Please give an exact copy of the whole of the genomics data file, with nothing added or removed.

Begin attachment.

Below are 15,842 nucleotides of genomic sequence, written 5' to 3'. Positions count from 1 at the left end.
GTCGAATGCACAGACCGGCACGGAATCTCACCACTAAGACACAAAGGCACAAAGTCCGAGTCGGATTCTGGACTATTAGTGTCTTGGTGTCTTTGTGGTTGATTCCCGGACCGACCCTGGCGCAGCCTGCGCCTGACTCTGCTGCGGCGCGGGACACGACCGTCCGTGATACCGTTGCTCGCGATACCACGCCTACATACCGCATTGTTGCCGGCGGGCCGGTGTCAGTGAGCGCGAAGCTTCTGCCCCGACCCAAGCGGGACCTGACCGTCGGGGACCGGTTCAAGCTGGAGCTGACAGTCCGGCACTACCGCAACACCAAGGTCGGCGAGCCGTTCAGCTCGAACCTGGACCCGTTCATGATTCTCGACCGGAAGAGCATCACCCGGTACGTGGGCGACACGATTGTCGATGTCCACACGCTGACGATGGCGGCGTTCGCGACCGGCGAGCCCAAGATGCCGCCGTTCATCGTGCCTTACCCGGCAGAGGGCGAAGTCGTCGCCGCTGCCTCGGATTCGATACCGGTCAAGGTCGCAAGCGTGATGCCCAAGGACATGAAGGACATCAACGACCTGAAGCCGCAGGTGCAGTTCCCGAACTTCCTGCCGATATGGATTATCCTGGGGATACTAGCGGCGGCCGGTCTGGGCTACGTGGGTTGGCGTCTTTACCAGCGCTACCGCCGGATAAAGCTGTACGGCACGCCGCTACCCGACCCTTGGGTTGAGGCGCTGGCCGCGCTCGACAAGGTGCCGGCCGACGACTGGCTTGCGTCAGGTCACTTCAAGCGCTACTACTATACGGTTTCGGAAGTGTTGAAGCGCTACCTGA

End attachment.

Below are 15,842 nucleotides of genomic sequence, written 5' to 3'. Positions count from 1 at the left end.
GTCGAATGCACAGACCGGCACGGAATCTCACCACTAAGACACAAAGGCACAAAGTCCGAGTCGGATTCTGGACTATTAGTGTCTTGGTGTCTTTGTGGTTGATTCCCGGACCGACCCTGGCGCAGCCTGCGCCTGACTCTGCTGCGGCGCGGGACACGACCGTCCGTGATACCGTTGCTCGCGATACCACGCCTACATACCGCATTGTTGCCGGCGGGCCGGTGTCAGTGAGCGCGAAGCTTCTGCCCCGACCCAAGCGGGACCTGACCGTCGGGGACCGGTTCAAGCTGGAGCTGACAGTCCGGCACTACCGCAACACCAAGGTCGGCGAGCCGTTCAGCTCGAACCTGGACCCGTTCATGATTCTCGACCGGAAGAGCATCACCCGGTACGTGGGCGACACGATTGTCGATGTCCACACGCTGACGATGGCGGCGTTCGCGACCGGCGAGCCCAAGATGCCGCCGTTCATCGTGCCTTACCCGGCAGAGGGCGAAGTCGTCGCCGCTGCCTCGGATTCGATACCGGTCAAGGTCGCAAGCGTGATGCCCAAGGACATGAAGGACATCAACGACCTGAAGCCGCAGGTGCAGTTCCCGAACTTCCTGCCGATATGGATTATCCTGGGGATACTAGCGGCGGCCGGTCTGGGCTACGTGGGTTGGCGTCTTTACCAGCGCTACCGCCGGATAAAGCTGTACGGCACGCCGCTACCCGACCCTTGGGTTGAGGCGCTGGCCGCGCTCGACAAGGTGCCGGCCGACGACTGGCTTGCGTCAGGTCACTTCAAGCGCTACTACTATACGGTTTCGGAAGTGTTGAAGCGCTACCTGA